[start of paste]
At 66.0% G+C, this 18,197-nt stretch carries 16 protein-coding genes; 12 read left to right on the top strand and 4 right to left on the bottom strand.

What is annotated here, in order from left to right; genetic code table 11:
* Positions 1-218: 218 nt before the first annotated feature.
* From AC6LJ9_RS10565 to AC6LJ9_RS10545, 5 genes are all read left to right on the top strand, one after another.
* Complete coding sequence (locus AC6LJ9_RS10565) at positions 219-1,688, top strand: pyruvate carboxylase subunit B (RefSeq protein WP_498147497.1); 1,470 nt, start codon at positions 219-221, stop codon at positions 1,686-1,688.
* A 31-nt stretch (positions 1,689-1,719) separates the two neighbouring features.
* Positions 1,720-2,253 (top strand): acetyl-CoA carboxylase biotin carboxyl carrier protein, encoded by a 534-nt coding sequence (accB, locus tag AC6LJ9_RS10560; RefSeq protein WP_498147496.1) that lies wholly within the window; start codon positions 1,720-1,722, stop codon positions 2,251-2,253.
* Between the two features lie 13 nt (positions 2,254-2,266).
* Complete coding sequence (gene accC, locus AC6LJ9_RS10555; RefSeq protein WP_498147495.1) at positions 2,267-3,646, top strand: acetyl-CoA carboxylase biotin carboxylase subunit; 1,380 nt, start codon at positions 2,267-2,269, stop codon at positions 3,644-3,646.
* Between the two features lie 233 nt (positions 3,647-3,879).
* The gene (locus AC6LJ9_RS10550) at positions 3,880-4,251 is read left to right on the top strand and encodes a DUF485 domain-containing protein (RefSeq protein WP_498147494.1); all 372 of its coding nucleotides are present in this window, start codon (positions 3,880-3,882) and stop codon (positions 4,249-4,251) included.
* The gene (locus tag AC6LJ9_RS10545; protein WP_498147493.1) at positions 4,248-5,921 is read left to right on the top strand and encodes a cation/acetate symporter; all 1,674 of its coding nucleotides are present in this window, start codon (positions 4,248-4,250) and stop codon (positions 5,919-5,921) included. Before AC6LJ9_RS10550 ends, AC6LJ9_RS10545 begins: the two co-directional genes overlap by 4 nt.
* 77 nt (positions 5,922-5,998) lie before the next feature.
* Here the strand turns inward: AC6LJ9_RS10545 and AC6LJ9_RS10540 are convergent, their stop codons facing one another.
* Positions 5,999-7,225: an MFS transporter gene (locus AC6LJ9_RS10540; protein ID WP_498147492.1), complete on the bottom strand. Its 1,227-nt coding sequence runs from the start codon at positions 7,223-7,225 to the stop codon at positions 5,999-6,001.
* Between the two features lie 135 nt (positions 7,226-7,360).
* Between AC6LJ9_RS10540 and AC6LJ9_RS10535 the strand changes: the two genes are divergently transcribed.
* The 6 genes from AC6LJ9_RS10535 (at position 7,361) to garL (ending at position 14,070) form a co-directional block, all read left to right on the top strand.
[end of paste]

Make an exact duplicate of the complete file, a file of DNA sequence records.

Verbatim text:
At 66.0% G+C, this 18,197-nt stretch carries 16 protein-coding genes; 12 read left to right on the top strand and 4 right to left on the bottom strand.

What is annotated here, in order from left to right; genetic code table 11:
* Positions 1-218: 218 nt before the first annotated feature.
* From AC6LJ9_RS10565 to AC6LJ9_RS10545, 5 genes are all read left to right on the top strand, one after another.
* Complete coding sequence (locus AC6LJ9_RS10565) at positions 219-1,688, top strand: pyruvate carboxylase subunit B (RefSeq protein WP_498147497.1); 1,470 nt, start codon at positions 219-221, stop codon at positions 1,686-1,688.
* A 31-nt stretch (positions 1,689-1,719) separates the two neighbouring features.
* Positions 1,720-2,253 (top strand): acetyl-CoA carboxylase biotin carboxyl carrier protein, encoded by a 534-nt coding sequence (accB, locus tag AC6LJ9_RS10560; RefSeq protein WP_498147496.1) that lies wholly within the window; start codon positions 1,720-1,722, stop codon positions 2,251-2,253.
* Between the two features lie 13 nt (positions 2,254-2,266).
* Complete coding sequence (gene accC, locus AC6LJ9_RS10555; RefSeq protein WP_498147495.1) at positions 2,267-3,646, top strand: acetyl-CoA carboxylase biotin carboxylase subunit; 1,380 nt, start codon at positions 2,267-2,269, stop codon at positions 3,644-3,646.
* Between the two features lie 233 nt (positions 3,647-3,879).
* The gene (locus AC6LJ9_RS10550) at positions 3,880-4,251 is read left to right on the top strand and encodes a DUF485 domain-containing protein (RefSeq protein WP_498147494.1); all 372 of its coding nucleotides are present in this window, start codon (positions 3,880-3,882) and stop codon (positions 4,249-4,251) included.
* The gene (locus tag AC6LJ9_RS10545; protein WP_498147493.1) at positions 4,248-5,921 is read left to right on the top strand and encodes a cation/acetate symporter; all 1,674 of its coding nucleotides are present in this window, start codon (positions 4,248-4,250) and stop codon (positions 5,919-5,921) included. Before AC6LJ9_RS10550 ends, AC6LJ9_RS10545 begins: the two co-directional genes overlap by 4 nt.
* 77 nt (positions 5,922-5,998) lie before the next feature.
* Here the strand turns inward: AC6LJ9_RS10545 and AC6LJ9_RS10540 are convergent, their stop codons facing one another.
* Positions 5,999-7,225: an MFS transporter gene (locus AC6LJ9_RS10540; protein ID WP_498147492.1), complete on the bottom strand. Its 1,227-nt coding sequence runs from the start codon at positions 7,223-7,225 to the stop codon at positions 5,999-6,001.
* Between the two features lie 135 nt (positions 7,226-7,360).
* Between AC6LJ9_RS10540 and AC6LJ9_RS10535 the strand changes: the two genes are divergently transcribed.
* The 6 genes from AC6LJ9_RS10535 (at position 7,361) to garL (ending at position 14,070) form a co-directional block, all read left to right on the top strand.